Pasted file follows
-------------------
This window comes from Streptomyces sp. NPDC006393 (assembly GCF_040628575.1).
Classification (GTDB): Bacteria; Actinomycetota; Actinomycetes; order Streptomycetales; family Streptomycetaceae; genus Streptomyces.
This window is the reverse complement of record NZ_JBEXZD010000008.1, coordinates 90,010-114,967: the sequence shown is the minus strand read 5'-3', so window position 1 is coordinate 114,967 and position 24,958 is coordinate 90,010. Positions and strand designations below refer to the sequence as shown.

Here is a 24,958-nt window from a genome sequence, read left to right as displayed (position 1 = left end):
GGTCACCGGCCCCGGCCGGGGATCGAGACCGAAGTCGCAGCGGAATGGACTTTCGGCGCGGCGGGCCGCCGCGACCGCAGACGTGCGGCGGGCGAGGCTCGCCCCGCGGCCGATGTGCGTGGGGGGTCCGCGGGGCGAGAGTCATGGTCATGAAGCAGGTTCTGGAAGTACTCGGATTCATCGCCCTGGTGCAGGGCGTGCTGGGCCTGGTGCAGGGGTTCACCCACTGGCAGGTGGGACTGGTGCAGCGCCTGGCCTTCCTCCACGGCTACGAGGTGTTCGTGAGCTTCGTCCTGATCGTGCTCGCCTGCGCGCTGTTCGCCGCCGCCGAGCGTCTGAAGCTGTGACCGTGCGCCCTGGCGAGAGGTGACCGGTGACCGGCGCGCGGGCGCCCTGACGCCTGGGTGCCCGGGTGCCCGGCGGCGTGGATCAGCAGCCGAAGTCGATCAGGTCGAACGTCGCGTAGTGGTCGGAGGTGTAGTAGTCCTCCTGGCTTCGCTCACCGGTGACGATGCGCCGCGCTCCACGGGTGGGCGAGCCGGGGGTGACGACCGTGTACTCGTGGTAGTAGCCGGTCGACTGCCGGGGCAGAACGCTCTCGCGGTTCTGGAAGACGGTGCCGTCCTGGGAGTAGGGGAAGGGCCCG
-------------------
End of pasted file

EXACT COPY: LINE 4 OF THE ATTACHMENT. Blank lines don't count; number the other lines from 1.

Here is a 24,958-nt window from a genome sequence, read left to right as displayed (position 1 = left end):